City Council Set to Weigh Push to Require CPD to Study How Officers Are Deployed, Despite Political Peril

The Chicago Police Department would be required to immediately launch a new study of whether officers are efficiently and effectively deployed across the city to stop crime and respond to calls for help, under a measure that won the unanimous endorsement of the City Council’s Police and Fire Committee.

Authored by Ald. Matt Martin (47th Ward), a close ally of Mayor Brandon Johnson, the ordinance set for a vote by the full City Council Feb. 16 asks Chicago Police Supt. Larry Snelling to make good on a promise he made shortly after becoming Chicago’s top cop and hire an outside organization to study how officers are deployed, where they are assigned to work and whether that makes sense.

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Snelling is the third consecutive CPD leader to promise to take a data-driven approach to the complicated and politically perilous question of how officers are deployed across Chicago’s 50 wards and 77 community areas.

“We need to ensure that the work actually gets done,” Martin said, adding that the city has committments from philanthropic organizations to cover the cost of the study, estimated to be between $800,000 to $1 million.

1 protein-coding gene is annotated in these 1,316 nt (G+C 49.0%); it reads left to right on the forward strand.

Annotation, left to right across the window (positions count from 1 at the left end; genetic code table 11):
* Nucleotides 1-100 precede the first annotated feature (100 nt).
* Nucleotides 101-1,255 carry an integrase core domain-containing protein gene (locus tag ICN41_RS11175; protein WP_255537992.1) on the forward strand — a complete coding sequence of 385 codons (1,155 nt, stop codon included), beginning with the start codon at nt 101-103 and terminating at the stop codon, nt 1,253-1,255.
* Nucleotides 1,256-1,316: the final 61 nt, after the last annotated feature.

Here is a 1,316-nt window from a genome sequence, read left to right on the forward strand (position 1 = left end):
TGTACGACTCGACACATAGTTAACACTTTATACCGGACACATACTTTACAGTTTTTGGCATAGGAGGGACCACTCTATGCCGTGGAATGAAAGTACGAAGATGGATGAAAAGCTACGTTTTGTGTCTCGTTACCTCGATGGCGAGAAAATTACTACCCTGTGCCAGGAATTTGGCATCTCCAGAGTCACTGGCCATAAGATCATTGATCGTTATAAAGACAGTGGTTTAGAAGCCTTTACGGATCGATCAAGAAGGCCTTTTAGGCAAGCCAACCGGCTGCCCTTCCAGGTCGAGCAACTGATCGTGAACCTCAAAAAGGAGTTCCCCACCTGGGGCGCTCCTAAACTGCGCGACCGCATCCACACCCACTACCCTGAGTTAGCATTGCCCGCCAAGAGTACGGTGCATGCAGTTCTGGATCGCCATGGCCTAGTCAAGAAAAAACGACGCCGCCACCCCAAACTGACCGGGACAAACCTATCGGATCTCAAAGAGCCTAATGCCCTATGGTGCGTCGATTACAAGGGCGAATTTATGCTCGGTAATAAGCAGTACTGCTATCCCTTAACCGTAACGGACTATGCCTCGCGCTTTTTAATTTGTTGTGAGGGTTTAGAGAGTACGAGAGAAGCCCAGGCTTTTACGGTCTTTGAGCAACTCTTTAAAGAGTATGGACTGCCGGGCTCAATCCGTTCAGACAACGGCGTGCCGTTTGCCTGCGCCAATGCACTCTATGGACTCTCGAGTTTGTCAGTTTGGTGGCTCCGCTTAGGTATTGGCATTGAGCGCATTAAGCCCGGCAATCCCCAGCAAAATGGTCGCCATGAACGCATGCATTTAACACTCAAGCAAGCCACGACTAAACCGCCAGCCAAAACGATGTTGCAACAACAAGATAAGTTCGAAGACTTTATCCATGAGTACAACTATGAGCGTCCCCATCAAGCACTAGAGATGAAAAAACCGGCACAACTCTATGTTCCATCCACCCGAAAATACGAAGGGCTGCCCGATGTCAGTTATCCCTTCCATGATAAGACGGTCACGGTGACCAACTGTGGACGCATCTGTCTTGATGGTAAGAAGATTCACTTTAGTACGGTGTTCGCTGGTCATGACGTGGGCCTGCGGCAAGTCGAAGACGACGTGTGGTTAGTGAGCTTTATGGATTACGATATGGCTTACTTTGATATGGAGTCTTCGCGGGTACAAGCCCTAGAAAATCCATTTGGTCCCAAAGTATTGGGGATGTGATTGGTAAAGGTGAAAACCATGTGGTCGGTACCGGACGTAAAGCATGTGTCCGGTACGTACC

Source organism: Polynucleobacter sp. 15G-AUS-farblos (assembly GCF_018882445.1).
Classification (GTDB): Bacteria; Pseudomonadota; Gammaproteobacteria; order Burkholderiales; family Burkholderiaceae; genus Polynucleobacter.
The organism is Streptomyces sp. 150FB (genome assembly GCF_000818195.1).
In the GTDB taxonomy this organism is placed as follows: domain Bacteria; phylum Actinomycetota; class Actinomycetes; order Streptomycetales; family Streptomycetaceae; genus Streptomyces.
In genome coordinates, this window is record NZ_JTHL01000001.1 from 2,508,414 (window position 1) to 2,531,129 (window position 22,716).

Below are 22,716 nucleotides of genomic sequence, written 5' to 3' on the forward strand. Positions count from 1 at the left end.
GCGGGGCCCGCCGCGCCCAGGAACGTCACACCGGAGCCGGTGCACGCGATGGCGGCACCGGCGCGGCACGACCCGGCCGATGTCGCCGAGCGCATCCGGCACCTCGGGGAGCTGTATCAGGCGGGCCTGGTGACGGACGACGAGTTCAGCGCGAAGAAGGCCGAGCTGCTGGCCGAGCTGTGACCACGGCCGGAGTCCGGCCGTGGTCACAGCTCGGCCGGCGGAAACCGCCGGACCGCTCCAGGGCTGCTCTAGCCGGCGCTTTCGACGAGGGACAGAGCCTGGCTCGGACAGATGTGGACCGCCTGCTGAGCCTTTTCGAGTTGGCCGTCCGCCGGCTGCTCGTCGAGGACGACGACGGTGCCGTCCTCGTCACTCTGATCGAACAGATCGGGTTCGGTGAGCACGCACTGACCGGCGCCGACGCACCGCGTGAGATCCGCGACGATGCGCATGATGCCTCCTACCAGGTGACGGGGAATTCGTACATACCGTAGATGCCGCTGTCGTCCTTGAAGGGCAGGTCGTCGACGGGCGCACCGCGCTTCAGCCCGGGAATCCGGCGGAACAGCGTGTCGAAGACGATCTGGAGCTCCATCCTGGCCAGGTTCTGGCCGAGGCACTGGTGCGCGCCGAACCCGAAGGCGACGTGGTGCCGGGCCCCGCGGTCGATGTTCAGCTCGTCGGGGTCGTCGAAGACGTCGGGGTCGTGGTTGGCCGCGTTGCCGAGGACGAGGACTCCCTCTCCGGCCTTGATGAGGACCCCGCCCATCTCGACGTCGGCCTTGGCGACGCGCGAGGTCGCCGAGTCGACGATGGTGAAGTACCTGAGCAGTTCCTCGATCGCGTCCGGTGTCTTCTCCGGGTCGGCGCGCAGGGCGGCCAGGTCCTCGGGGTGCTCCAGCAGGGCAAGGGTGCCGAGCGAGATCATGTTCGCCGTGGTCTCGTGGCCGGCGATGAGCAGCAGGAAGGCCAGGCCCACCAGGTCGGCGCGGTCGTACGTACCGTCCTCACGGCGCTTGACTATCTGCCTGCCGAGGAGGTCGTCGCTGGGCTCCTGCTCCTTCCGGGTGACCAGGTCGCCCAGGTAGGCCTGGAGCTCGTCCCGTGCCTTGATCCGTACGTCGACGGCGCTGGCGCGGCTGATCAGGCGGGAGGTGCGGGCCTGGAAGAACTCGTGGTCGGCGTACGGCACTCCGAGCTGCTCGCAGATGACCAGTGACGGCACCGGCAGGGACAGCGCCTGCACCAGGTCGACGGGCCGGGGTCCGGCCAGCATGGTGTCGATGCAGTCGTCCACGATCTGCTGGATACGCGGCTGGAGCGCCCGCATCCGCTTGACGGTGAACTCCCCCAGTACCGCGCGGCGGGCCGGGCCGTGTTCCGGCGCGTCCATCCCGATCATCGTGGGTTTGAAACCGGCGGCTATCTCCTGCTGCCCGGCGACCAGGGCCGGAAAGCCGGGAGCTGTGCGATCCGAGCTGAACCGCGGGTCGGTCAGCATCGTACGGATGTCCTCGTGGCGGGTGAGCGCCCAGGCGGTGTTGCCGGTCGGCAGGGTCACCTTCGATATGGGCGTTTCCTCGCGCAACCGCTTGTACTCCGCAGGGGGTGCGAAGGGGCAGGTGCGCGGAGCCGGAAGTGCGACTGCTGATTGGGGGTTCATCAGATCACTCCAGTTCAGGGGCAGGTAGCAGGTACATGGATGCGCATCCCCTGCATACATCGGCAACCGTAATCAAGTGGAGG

Police departments in New York, Los Angeles and Houston routinely conduct workforce allocation studies, and use them to deploy officers and combat emerging public safety threats.

Former Supt. David Brown commissioned the University of Chicago Crime Lab to complete a workforce allocation study in 2019, but shelved the analysis in 2022, telling the Community Commission for Public Safety and Accountability it was “lacking.”

Brown promised to order a new study, one that met what he said was the “gold standard” the issue required. There is no evidence Brown started that work before he resigned four months later, after former Mayor Lori Lightfoot lost her bid for reelection and before Johnson could fire him as promised.

A redacted portion of that study obtained by the Chicago Tribune found evidence that fewer officers were on the street during Friday and Saturday nights, even though that was when there were more shootings than any other time.

A complete version of study has never been released, but the crime lab released a summary of its work in February 2022 that found that the allocation of police resources in Chicago, like other American cities, “is based on the desires and intuition of key decision-makers and often winds up being highly political and unequal.”

“In some areas of the city, residents receive rapid responses to both emergency and non-emergency 911 calls; in other areas, there are no officers available to respond for hours to 911 calls, sometimes even for violent incidents like robberies or shootings,” according to the summary that recommended city officials take “a data-driven approach to re-deploy officers to the busiest parts of the city.”

The results of a 2016 workforce allocation study, ordered by disgraced former Supt. Eddie Johnson and conducted by consultant Alexander Weiss, were never released. The last completed CPD workforce allocation study dates to 2010, when former Mayor Richard M. Daley was in office.

The issue of how officers are deployed has long been the third rail of public safety politics in Chicago, with City Council members loathe to take any action that residents of their wards could construe as reducing the presence of officers near their homes and businesses.